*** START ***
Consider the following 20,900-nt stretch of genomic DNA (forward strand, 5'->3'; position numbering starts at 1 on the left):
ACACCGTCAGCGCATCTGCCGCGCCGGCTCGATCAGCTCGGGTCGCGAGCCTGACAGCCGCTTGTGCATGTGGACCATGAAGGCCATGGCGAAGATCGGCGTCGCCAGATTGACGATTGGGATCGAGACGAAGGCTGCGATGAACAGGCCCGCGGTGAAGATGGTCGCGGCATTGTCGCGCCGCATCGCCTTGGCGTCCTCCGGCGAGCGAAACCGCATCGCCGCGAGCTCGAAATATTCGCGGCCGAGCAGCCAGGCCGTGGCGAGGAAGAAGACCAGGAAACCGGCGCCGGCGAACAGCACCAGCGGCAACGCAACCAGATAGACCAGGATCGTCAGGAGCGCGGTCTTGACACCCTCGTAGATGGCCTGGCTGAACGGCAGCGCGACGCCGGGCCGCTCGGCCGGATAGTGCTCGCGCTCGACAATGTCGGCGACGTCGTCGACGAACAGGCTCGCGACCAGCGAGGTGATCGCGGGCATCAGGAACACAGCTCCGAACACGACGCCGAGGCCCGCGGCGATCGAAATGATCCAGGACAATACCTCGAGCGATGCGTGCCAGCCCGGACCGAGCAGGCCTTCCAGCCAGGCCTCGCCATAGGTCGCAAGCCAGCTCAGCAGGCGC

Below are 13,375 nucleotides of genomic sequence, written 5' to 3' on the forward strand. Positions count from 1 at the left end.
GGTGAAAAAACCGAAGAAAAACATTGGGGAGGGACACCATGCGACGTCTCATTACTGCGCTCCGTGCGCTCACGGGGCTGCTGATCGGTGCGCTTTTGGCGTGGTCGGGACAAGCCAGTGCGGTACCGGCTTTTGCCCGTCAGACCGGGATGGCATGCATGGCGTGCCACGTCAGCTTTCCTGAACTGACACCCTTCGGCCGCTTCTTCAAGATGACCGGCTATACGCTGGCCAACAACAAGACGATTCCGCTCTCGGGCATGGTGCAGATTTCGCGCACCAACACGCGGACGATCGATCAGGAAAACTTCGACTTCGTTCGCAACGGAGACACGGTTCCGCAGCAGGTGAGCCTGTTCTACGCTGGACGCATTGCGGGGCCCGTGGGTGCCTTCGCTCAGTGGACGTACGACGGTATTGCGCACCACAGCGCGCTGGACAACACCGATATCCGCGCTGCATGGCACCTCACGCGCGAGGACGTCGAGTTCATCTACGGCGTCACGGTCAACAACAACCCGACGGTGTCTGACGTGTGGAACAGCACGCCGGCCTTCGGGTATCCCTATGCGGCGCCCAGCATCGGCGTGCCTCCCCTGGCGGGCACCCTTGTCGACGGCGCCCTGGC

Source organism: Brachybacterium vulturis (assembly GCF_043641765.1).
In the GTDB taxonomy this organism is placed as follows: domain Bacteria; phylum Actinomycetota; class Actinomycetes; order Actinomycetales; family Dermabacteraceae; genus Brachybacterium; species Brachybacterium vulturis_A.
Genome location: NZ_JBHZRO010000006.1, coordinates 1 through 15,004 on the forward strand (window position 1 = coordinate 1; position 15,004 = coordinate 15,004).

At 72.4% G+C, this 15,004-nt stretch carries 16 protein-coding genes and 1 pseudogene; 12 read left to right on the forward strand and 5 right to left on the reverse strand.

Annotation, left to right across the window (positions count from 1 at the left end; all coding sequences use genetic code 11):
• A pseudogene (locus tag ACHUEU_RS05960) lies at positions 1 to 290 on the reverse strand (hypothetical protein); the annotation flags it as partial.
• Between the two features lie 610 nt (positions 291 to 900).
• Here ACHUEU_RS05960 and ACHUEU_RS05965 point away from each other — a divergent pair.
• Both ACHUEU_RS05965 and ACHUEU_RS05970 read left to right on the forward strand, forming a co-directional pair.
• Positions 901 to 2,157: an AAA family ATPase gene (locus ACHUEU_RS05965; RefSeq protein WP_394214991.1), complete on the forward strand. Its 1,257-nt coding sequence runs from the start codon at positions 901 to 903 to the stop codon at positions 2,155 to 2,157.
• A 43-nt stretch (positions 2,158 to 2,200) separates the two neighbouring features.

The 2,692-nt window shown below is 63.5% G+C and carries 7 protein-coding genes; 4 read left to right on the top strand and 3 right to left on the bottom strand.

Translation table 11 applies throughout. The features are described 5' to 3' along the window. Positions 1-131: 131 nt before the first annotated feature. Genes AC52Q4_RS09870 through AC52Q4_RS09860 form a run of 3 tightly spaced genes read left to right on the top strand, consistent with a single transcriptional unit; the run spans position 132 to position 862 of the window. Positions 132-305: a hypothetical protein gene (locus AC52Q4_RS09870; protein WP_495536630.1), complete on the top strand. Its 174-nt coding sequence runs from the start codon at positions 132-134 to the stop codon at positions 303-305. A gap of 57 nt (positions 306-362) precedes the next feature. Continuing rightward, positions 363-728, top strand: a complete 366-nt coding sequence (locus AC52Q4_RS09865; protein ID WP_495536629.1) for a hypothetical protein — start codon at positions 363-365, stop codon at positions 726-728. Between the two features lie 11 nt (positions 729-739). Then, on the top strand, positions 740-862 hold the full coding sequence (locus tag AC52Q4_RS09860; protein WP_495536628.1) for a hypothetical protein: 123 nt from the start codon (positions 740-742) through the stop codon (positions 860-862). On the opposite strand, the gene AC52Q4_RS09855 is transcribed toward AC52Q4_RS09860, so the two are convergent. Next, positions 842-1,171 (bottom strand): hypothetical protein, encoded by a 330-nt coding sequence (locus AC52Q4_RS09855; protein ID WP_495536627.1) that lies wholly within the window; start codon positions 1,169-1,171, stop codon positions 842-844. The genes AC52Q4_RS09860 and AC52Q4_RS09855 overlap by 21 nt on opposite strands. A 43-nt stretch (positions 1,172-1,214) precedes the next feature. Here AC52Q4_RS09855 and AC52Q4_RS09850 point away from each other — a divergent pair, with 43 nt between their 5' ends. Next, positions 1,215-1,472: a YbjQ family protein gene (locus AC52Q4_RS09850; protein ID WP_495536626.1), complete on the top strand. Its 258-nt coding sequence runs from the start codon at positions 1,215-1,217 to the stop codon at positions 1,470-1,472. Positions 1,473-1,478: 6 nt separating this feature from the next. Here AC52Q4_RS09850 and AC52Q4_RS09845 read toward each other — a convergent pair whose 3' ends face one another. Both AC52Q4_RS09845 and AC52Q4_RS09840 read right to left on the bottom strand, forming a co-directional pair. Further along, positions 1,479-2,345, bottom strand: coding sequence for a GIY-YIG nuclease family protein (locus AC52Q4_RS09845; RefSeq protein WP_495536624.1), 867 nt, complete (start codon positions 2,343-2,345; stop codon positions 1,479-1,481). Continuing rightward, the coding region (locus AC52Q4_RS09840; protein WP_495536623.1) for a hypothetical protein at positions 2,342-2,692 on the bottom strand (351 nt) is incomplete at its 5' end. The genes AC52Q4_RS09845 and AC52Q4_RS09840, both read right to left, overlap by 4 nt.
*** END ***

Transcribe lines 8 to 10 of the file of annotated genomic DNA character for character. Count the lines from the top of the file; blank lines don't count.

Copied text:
At 72.4% G+C, this 15,004-nt stretch carries 16 protein-coding genes and 1 pseudogene; 12 read left to right on the forward strand and 5 right to left on the reverse strand.

Annotation, left to right across the window (positions count from 1 at the left end; all coding sequences use genetic code 11):
• A pseudogene (locus tag ACHUEU_RS05960) lies at positions 1 to 290 on the reverse strand (hypothetical protein); the annotation flags it as partial.